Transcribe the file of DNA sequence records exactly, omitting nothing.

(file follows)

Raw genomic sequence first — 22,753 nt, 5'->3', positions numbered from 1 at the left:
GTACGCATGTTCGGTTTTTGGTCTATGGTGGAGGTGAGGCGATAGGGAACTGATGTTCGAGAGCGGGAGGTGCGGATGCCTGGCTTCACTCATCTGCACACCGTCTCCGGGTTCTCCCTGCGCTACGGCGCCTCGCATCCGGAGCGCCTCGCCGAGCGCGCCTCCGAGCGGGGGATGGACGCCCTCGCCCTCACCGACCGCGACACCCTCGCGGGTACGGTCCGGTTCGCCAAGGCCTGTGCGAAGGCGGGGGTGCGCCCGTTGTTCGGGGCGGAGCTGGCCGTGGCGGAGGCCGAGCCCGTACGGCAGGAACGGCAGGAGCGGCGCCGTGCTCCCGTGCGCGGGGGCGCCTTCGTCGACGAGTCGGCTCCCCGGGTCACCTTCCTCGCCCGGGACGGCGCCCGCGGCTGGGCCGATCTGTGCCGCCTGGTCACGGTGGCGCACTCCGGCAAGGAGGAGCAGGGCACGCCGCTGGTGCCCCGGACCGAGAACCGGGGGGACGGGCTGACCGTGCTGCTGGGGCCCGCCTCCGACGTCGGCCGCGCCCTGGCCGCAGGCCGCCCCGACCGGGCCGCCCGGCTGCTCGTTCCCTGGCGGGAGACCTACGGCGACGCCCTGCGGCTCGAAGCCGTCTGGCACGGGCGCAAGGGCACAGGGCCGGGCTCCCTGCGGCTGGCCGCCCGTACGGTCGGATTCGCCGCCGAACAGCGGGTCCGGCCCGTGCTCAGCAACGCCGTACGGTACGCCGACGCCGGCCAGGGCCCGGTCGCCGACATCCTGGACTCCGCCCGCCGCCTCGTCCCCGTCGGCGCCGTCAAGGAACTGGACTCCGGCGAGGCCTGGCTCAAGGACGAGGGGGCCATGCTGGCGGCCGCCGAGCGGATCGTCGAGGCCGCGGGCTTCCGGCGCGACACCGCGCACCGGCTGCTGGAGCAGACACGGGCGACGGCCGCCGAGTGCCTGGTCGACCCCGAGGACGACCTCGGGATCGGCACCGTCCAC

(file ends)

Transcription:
Raw genomic sequence first — 22,753 nt, 5'->3', positions numbered from 1 at the left:
GTACGCATGTTCGGTTTTTGGTCTATGGTGGAGGTGAGGCGATAGGGAACTGATGTTCGAGAGCGGGAGGTGCGGATGCCTGGCTTCACTCATCTGCACACCGTCTCCGGGTTCTCCCTGCGCTACGGCGCCTCGCATCCGGAGCGCCTCGCCGAGCGCGCCTCCGAGCGGGGGATGGACGCCCTCGCCCTCACCGACCGCGACACCCTCGCGGGTACGGTCCGGTTCGCCAAGGCCTGTGCGAAGGCGGGGGTGCGCCCGTTGTTCGGGGCGGAGCTGGCCGTGGCGGAGGCCGAGCCCGTACGGCAGGAACGGCAGGAGCGGCGCCGTGCTCCCGTGCGCGGGGGCGCCTTCGTCGACGAGTCGGCTCCCCGGGTCACCTTCCTCGCCCGGGACGGCGCCCGCGGCTGGGCCGATCTGTGCCGCCTGGTCACGGTGGCGCACTCCGGCAAGGAGGAGCAGGGCACGCCGCTGGTGCCCCGGACCGAGAACCGGGGGGACGGGCTGACCGTGCTGCTGGGGCCCGCCTCCGACGTCGGCCGCGCCCTGGCCGCAGGCCGCCCCGACCGGGCCGCCCGGCTGCTCGTTCCCTGGCGGGAGACCTACGGCGACGCCCTGCGGCTCGAAGCCGTCTGGCACGGGCGCAAGGGCACAGGGCCGGGCTCCCTGCGGCTGGCCGCCCGTACGGTCGGATTCGCCGCCGAACAGCGGGTCCGGCCCGTGCTCAGCAACGCCGTACGGTACGCCGACGCCGGCCAGGGCCCGGTCGCCGACATCCTGGACTCCGCCCGCCGCCTCGTCCCCGTCGGCGCCGTCAAGGAACTGGACTCCGGCGAGGCCTGGCTCAAGGACGAGGGGGCCATGCTGGCGGCCGCCGAGCGGATCGTCGAGGCCGCGGGCTTCCGGCGCGACACCGCGCACCGGCTGCTGGAGCAGACACGGGCGACGGCCGCCGAGTGCCTGGTCGACCCCGAGGACGACCTCGGGATCGGCACCGTCCAC